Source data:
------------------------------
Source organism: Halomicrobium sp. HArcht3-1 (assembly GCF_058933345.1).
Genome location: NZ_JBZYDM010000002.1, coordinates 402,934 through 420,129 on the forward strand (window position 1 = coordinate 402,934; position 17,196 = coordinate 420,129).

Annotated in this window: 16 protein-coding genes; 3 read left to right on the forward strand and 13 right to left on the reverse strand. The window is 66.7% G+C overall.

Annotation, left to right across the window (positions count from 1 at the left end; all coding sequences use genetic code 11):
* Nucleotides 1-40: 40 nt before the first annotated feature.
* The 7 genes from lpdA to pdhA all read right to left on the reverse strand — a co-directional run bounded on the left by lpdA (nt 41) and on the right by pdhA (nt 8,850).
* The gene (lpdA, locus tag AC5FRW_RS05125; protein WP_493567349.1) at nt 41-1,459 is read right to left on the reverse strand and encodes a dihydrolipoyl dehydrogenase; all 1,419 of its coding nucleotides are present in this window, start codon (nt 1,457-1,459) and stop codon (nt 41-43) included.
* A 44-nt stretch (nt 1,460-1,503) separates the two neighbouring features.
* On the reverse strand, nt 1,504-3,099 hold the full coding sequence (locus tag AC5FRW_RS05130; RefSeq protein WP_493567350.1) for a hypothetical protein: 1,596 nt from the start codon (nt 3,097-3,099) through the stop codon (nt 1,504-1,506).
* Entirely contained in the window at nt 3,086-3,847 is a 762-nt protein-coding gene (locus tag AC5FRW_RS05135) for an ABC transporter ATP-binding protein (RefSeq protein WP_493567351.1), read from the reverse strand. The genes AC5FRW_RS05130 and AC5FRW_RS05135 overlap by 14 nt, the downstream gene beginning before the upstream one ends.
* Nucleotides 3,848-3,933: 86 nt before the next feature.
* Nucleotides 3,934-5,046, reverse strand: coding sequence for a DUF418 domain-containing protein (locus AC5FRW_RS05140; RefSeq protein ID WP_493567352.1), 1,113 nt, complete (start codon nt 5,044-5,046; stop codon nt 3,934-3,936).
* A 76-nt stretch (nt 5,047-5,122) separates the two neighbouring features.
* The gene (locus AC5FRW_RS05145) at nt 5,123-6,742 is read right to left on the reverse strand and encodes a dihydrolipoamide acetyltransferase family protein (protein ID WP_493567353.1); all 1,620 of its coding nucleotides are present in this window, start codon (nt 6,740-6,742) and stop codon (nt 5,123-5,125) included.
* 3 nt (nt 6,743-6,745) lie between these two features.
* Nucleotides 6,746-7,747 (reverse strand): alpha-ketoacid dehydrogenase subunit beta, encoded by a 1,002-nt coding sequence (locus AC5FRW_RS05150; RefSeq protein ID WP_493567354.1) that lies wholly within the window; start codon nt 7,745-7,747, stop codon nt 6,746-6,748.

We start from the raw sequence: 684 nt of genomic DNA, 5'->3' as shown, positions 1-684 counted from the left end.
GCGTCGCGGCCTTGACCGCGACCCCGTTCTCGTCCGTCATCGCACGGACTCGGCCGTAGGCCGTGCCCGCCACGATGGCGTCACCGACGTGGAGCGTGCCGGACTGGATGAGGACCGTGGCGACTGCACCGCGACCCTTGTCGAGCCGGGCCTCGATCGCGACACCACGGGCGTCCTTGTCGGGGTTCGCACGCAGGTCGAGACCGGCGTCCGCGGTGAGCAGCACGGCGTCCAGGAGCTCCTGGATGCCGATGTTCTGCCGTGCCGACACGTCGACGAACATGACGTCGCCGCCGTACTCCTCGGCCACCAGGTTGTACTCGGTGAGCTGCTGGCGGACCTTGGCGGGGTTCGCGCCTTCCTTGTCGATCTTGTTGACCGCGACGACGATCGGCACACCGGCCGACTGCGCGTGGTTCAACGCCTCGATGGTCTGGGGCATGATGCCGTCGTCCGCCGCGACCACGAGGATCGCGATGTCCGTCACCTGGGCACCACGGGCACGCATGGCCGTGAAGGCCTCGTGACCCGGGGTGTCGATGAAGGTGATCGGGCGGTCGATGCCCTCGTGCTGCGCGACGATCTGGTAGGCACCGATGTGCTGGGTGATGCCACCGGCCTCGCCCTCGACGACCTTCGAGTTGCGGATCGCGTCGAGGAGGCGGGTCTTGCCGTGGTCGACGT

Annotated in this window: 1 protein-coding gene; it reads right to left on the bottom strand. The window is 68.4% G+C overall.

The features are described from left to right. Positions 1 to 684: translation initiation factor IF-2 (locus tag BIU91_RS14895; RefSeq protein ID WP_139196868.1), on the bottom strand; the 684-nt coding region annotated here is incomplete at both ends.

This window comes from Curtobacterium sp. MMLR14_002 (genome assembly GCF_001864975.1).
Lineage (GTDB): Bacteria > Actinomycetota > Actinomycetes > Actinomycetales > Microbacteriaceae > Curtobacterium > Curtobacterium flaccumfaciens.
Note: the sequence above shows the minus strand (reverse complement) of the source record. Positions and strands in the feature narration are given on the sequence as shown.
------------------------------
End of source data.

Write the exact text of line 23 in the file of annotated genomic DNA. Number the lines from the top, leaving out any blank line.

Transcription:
Note: the sequence above shows the minus strand (reverse complement) of the source record. Positions and strands in the feature narration are given on the sequence as shown.